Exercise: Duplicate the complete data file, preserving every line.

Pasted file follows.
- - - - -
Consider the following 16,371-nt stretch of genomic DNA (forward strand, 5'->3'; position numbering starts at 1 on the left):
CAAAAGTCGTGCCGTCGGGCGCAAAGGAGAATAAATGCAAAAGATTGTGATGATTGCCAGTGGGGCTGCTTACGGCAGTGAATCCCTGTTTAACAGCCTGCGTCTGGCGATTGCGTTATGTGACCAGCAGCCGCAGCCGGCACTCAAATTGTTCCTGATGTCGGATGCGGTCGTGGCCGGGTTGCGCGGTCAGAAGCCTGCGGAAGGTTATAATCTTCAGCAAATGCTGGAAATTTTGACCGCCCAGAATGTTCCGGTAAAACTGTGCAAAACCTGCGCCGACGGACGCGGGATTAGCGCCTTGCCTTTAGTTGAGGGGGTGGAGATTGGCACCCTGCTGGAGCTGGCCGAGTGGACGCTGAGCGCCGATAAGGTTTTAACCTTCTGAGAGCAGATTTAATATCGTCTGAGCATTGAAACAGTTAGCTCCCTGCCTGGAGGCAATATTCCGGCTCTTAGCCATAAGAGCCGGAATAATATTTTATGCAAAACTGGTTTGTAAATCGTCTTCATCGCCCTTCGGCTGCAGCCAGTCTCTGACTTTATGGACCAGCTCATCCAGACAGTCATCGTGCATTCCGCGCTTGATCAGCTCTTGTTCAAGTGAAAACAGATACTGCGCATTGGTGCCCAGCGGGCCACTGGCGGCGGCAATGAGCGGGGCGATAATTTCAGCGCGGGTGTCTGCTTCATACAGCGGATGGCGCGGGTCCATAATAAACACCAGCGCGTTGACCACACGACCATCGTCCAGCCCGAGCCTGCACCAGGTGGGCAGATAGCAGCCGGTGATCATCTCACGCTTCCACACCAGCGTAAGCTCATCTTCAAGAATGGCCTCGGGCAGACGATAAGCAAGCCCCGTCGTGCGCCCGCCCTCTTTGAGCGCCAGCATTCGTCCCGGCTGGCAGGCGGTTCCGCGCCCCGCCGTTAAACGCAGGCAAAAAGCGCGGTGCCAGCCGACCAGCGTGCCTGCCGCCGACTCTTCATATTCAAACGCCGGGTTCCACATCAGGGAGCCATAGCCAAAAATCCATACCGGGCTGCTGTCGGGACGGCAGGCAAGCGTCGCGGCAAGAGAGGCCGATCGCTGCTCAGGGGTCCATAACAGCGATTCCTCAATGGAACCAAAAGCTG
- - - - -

Consider the following 16,371-nt stretch of genomic DNA (forward strand, 5'->3'; position numbering starts at 1 on the left):
CAAAAGTCGTGCCGTCGGGCGCAAAGGAGAATAAATGCAAAAGATTGTGATGATTGCCAGTGGGGCTGCTTACGGCAGTGAATCCCTGTTTAACAGCCTGCGTCTGGCGATTGCGTTATGTGACCAGCAGCCGCAGCCGGCACTCAAATTGTTCCTGATGTCGGATGCGGTCGTGGCCGGGTTGCGCGGTCAGAAGCCTGCGGAAGGTTATAATCTTCAGCAAATGCTGGAAATTTTGACCGCCCAGAATGTTCCGGTAAAACTGTGCAAAACCTGCGCCGACGGACGCGGGATTAGCGCCTTGCCTTTAGTTGAGGGGGTGGAGATTGGCACCCTGCTGGAGCTGGCCGAGTGGACGCTGAGCGCCGATAAGGTTTTAACCTTCTGAGAGCAGATTTAATATCGTCTGAGCATTGAAACAGTTAGCTCCCTGCCTGGAGGCAATATTCCGGCTCTTAGCCATAAGAGCCGGAATAATATTTTATGCAAAACTGGTTTGTAAATCGTCTTCATCGCCCTTCGGCTGCAGCCAGTCTCTGACTTTATGGACCAGCTCATCCAGACAGTCATCGTGCATTCCGCGCTTGATCAGCTCTTGTTCAAGTGAAAACAGATACTGCGCATTGGTGCCCAGCGGGCCACTGGCGGCGGCAATGAGCGGGGCGATAATTTCAGCGCGGGTGTCTGCTTCATACAGCGGATGGCGCGGGTCCATAATAAACACCAGCGCGTTGACCACACGACCATCGTCCAGCCCGAGCCTGCACCAGGTGGGCAGATAGCAGCCGGTGATCATCTCACGCTTCCACACCAGCGTAAGCTCATCTTCAAGAATGGCCTCGGGCAGACGATAAGCAAGCCCCGTCGTGCGCCCGCCCTCTTTGAGCGCCAGCATTCGTCCCGGCTGGCAGGCGGTTCCGCGCCCCGCCGTTAAACGCAGGCAAAAAGCGCGGTGCCAGCCGACCAGCGTGCCTGCCGCCGACTCTTCATATTCAAACGCCGGGTTCCACATCAGGGAGCCATAGCCAAAAATCCATACCGGGCTGCTGTCGGGACGGCAGGCAAGCGTCGCGGCAAGAGAGGCCGATCGCTGCTCAGGGGTCCATAACAGCGATTCCTCAATGGAACCAAAAGCTG